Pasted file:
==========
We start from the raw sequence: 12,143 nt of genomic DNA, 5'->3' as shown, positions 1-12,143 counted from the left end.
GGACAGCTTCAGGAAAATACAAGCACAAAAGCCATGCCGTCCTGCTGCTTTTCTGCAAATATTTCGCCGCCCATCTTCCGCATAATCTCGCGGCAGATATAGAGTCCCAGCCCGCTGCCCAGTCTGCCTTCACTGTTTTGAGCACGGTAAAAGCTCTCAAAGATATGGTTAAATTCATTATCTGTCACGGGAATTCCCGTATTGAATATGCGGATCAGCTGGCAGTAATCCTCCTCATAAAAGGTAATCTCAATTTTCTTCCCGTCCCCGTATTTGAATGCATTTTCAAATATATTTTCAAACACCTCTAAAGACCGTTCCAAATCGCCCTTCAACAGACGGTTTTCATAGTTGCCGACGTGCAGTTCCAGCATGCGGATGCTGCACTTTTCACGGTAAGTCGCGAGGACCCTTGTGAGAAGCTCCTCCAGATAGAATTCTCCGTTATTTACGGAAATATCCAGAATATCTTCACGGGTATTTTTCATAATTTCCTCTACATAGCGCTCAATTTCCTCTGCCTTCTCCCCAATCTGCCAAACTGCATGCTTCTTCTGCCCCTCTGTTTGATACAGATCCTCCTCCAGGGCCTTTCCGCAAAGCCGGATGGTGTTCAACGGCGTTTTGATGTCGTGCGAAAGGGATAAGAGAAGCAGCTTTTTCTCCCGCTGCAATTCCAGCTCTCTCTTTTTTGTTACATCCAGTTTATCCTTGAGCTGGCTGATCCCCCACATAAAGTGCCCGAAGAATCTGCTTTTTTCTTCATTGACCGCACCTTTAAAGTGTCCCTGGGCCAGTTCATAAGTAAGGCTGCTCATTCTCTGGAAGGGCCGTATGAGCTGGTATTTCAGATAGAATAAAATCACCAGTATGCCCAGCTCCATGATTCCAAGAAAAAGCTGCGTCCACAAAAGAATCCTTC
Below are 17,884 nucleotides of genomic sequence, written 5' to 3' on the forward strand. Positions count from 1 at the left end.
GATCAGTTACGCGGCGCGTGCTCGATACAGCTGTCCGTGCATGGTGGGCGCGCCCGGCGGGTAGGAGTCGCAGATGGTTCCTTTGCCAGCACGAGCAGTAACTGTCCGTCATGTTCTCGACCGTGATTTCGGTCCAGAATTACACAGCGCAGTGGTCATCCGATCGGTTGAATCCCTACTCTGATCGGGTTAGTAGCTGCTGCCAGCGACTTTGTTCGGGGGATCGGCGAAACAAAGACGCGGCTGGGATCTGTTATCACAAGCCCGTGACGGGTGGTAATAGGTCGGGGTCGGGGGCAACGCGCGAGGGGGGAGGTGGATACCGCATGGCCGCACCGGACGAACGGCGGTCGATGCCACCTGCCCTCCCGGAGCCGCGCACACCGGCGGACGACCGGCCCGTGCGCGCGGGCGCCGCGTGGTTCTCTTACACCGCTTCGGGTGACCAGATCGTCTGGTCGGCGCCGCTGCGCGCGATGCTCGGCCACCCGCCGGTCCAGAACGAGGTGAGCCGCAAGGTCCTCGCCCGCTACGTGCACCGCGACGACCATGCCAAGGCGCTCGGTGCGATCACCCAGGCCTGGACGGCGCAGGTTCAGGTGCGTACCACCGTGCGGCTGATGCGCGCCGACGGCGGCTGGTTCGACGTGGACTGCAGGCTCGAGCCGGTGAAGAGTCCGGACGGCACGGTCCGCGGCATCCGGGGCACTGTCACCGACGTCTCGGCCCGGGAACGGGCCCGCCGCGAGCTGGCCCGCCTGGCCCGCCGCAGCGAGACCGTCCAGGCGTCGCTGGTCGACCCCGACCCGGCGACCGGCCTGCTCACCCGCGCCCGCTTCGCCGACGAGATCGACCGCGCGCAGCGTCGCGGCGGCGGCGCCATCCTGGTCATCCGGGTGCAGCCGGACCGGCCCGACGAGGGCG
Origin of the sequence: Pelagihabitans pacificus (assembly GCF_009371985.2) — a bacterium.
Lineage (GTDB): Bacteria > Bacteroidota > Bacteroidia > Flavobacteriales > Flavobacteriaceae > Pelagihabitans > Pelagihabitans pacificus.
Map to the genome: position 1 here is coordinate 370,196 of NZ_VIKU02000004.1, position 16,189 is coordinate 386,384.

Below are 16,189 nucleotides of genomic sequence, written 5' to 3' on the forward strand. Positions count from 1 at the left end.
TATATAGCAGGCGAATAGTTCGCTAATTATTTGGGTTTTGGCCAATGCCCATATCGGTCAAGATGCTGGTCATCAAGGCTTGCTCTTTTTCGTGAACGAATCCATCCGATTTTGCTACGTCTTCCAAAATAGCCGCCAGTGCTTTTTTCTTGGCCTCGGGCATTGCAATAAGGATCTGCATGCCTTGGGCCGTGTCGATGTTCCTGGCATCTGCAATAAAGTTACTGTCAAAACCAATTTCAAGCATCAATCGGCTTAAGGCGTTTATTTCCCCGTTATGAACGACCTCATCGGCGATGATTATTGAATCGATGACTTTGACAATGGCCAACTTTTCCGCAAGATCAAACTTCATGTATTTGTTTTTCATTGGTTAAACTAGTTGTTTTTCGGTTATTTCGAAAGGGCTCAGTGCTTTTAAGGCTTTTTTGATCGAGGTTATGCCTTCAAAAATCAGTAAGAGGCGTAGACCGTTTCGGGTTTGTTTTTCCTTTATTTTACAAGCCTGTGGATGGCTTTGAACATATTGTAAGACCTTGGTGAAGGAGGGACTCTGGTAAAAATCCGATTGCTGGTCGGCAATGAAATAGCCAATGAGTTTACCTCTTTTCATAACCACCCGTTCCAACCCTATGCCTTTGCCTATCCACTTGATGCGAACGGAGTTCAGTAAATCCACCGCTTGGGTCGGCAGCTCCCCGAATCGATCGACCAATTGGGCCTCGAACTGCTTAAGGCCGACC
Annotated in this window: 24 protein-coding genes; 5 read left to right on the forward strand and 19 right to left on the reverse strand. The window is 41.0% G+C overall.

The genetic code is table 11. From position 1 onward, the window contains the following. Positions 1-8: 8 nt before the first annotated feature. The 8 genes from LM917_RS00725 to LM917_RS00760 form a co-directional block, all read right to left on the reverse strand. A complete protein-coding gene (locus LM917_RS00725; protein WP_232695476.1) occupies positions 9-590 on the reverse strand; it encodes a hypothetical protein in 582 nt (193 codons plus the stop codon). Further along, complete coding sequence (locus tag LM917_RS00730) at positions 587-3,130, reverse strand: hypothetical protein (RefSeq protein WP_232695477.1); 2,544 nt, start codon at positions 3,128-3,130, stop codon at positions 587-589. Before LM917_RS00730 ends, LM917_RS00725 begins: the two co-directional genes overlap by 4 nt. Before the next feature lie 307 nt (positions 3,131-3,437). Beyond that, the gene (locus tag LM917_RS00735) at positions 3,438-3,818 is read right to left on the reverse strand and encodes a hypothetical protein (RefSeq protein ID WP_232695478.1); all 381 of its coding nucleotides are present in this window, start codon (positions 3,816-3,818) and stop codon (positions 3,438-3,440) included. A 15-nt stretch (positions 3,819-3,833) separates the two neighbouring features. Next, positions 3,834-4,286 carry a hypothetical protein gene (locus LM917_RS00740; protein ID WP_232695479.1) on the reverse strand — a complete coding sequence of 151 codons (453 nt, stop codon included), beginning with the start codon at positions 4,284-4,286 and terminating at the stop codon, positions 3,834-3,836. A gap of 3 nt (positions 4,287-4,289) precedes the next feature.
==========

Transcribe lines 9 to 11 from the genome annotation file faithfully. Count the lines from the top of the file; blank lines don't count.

TATATAGCAGGCGAATAGTTCGCTAATTATTTGGGTTTTGGCCAATGCCCATATCGGTCAAGATGCTGGTCATCAAGGCTTGCTCTTTTTCGTGAACGAATCCATCCGATTTTGCTACGTCTTCCAAAATAGCCGCCAGTGCTTTTTTCTTGGCCTCGGGCATTGCAATAAGGATCTGCATGCCTTGGGCCGTGTCGATGTTCCTGGCATCTGCAATAAAGTTACTGTCAAAACCAATTTCAAGCATCAATCGGCTTAAGGCGTTTATTTCCCCGTTATGAACGACCTCATCGGCGATGATTATTGAATCGATGACTTTGACAATGGCCAACTTTTCCGCAAGATCAAACTTCATGTATTTGTTTTTCATTGGTTAAACTAGTTGTTTTTCGGTTATTTCGAAAGGGCTCAGTGCTTTTAAGGCTTTTTTGATCGAGGTTATGCCTTCAAAAATCAGTAAGAGGCGTAGACCGTTTCGGGTTTGTTTTTCCTTTATTTTACAAGCCTGTGGATGGCTTTGAACATATTGTAAGACCTTGGTGAAGGAGGGACTCTGGTAAAAATCCGATTGCTGGTCGGCAATGAAATAGCCAATGAGTTTACCTCTTTTCATAACCACCCGTTCCAACCCTATGCCTTTGCCTATCCACTTGATGCGAACGGAGTTCAGTAAATCCACCGCTTGGGTCGGCAGCTCCCCGAATCGATCGACCAATTGGGCCTCGAACTGCTTAAGGCCGACC
Annotated in this window: 24 protein-coding genes; 5 read left to right on the forward strand and 19 right to left on the reverse strand. The window is 41.0% G+C overall.

The genetic code is table 11. From position 1 onward, the window contains the following. Positions 1-8: 8 nt before the first annotated feature. The 8 genes from LM917_RS00725 to LM917_RS00760 form a co-directional block, all read right to left on the reverse strand. A complete protein-coding gene (locus LM917_RS00725; protein WP_232695476.1) occupies positions 9-590 on the reverse strand; it encodes a hypothetical protein in 582 nt (193 codons plus the stop codon). Further along, complete coding sequence (locus tag LM917_RS00730) at positions 587-3,130, reverse strand: hypothetical protein (RefSeq protein WP_232695477.1); 2,544 nt, start codon at positions 3,128-3,130, stop codon at positions 587-589. Before LM917_RS00730 ends, LM917_RS00725 begins: the two co-directional genes overlap by 4 nt. Before the next feature lie 307 nt (positions 3,131-3,437). Beyond that, the gene (locus tag LM917_RS00735) at positions 3,438-3,818 is read right to left on the reverse strand and encodes a hypothetical protein (RefSeq protein ID WP_232695478.1); all 381 of its coding nucleotides are present in this window, start codon (positions 3,816-3,818) and stop codon (positions 3,438-3,440) included. A 15-nt stretch (positions 3,819-3,833) separates the two neighbouring features. Next, positions 3,834-4,286 carry a hypothetical protein gene (locus LM917_RS00740; protein ID WP_232695479.1) on the reverse strand — a complete coding sequence of 151 codons (453 nt, stop codon included), beginning with the start codon at positions 4,284-4,286 and terminating at the stop codon, positions 3,834-3,836. A gap of 3 nt (positions 4,287-4,289) precedes the next feature.